Nishant Shahani, "Pink Revolutions: Globalization, Hindutva, and Queer Triangles in Contemporary India" (Northwestern UP, 2021)

New Books in Gender Studies

Play Episode Listen Later Nov 30, 2021 44:07


Pink Revolutions: Globalization, Hindutva, and Queer Triangles in Contemporary India (Northwestern UP, 2021) describes how queer politics in India occupies an uneasy position between the forces of neoliberal globalization, on the one hand, and the nationalist Hindu fundamentalism that has emerged since the 1990s, on the other. While neoliberal forces use queerness to highlight India's democratic credentials and stature within a globalized world, nationalist voices claim that queer movements in the country pose a threat to Indian national identity. Nishant Shahani argues that this tension implicates queer politics within messy entanglements and knotted ideological triangulations, geometries of power in which local understandings of “authentic” nationalism brush up against global agendas of multinational capital. Eschewing structures of absolute complicity or abject alterity, Pink Revolutions pays attention to the logics of triangulation in various contexts: gay tourism, university campus politics, diasporic cultural productions, and AIDS activism. The book articulates a framework through which queer politics can challenge rather than participate in neoliberal imperatives, an approach that will interest scholars engaged with queer studies and postcolonial scholarship, as well as activists and academics wrestling with global capitalism and right-wing regimes around the world. Shraddha Chatterjee is a doctoral candidate at York University, Toronto, and author of Queer Politics in India: Towards Sexual Subaltern Subjects (Routledge, 2018). Learn more about your ad choices. Visit megaphone.fm/adchoices Support our show by becoming a premium member! https://newbooksnetwork.supportingcast.fm/gender-studies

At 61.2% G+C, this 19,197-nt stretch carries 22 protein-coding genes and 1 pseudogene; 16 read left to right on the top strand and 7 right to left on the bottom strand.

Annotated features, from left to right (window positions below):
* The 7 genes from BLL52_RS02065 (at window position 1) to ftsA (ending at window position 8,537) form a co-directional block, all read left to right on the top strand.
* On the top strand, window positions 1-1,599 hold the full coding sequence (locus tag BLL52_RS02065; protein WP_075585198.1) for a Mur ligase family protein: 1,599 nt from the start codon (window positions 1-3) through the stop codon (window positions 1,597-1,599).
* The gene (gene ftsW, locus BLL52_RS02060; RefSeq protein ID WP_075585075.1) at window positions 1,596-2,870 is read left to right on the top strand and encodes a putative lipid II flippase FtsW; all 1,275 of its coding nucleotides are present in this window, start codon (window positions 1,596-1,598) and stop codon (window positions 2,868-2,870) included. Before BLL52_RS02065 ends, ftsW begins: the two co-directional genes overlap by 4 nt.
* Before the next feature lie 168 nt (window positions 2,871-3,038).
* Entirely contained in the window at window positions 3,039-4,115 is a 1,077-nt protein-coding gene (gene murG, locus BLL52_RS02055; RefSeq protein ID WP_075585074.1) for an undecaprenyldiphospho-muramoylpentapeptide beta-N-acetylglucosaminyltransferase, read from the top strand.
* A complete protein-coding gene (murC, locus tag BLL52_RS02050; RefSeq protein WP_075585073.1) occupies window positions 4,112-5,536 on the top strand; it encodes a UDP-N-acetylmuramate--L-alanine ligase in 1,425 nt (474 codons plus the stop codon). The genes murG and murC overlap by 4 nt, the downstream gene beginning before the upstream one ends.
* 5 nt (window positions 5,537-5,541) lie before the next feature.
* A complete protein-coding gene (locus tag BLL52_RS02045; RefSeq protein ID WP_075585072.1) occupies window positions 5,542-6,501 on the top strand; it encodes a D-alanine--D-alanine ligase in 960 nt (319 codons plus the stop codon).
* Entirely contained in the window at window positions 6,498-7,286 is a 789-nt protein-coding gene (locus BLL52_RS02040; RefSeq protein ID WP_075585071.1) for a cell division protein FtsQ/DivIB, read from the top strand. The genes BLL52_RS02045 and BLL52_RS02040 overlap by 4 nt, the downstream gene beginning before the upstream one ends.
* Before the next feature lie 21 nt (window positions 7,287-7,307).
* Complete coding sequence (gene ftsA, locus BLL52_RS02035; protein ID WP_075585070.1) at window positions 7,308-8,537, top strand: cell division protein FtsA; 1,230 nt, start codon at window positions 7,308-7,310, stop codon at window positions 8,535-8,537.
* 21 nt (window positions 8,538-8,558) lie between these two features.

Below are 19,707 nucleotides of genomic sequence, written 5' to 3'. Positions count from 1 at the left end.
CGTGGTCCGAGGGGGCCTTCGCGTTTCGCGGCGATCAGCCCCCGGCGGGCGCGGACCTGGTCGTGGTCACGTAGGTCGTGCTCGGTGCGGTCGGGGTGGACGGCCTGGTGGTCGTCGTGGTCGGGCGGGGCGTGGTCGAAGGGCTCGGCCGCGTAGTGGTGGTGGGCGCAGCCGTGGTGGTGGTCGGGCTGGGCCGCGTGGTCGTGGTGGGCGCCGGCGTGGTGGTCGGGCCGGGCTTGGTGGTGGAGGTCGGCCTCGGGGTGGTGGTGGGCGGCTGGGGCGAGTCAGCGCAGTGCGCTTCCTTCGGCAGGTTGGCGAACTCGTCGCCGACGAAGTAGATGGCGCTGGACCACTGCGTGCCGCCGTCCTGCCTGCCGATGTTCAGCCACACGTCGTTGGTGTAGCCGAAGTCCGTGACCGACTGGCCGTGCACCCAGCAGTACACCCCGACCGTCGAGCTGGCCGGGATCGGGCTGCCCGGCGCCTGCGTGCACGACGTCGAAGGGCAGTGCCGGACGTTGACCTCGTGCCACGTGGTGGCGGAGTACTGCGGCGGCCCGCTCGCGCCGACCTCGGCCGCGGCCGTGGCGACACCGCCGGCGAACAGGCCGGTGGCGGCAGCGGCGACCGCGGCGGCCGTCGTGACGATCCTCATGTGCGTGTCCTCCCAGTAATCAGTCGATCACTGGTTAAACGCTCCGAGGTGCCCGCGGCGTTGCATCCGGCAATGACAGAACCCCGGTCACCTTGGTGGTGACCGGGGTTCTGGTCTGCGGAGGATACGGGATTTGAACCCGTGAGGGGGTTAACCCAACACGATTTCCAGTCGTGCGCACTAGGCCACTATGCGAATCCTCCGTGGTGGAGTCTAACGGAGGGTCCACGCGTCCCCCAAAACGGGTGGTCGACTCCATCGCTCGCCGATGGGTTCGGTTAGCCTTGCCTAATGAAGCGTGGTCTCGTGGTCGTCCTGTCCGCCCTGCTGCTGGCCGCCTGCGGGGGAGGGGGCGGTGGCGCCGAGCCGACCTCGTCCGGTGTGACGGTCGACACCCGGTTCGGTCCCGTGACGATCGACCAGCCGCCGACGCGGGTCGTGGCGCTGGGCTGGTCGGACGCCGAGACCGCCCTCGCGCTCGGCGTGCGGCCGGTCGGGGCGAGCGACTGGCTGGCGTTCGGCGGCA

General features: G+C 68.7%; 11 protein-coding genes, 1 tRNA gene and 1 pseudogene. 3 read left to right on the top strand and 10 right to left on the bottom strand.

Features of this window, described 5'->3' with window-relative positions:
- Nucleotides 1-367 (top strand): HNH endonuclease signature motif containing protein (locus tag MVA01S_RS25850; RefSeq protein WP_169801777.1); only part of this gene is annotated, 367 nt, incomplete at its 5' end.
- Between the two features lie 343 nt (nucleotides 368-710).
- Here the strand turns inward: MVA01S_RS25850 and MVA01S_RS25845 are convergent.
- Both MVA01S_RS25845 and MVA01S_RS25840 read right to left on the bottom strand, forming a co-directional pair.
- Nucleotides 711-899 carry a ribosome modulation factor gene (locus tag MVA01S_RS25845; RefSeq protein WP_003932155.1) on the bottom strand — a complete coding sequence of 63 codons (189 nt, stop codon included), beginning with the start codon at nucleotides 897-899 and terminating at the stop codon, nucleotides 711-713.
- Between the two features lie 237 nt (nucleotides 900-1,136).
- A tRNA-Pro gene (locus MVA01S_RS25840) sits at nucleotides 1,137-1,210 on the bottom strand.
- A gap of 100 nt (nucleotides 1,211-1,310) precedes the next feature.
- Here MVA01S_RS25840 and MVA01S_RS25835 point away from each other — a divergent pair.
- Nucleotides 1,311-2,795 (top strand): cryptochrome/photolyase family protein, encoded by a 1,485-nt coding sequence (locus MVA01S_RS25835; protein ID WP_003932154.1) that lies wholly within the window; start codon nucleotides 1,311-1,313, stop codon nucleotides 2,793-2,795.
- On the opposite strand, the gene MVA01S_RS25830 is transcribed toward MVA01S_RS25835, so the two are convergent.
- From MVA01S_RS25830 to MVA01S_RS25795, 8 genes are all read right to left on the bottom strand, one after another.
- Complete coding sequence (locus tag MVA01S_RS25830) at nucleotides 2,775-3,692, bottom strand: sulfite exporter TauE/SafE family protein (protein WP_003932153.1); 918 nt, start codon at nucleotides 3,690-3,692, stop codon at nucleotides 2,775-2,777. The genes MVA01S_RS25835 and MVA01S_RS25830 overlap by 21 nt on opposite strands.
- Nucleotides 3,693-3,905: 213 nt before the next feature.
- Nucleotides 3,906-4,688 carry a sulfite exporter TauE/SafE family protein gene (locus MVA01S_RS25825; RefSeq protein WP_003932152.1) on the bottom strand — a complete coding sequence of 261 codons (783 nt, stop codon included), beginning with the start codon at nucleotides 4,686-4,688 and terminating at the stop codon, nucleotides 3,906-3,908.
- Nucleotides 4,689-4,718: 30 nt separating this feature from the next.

New Books in Hindu Studies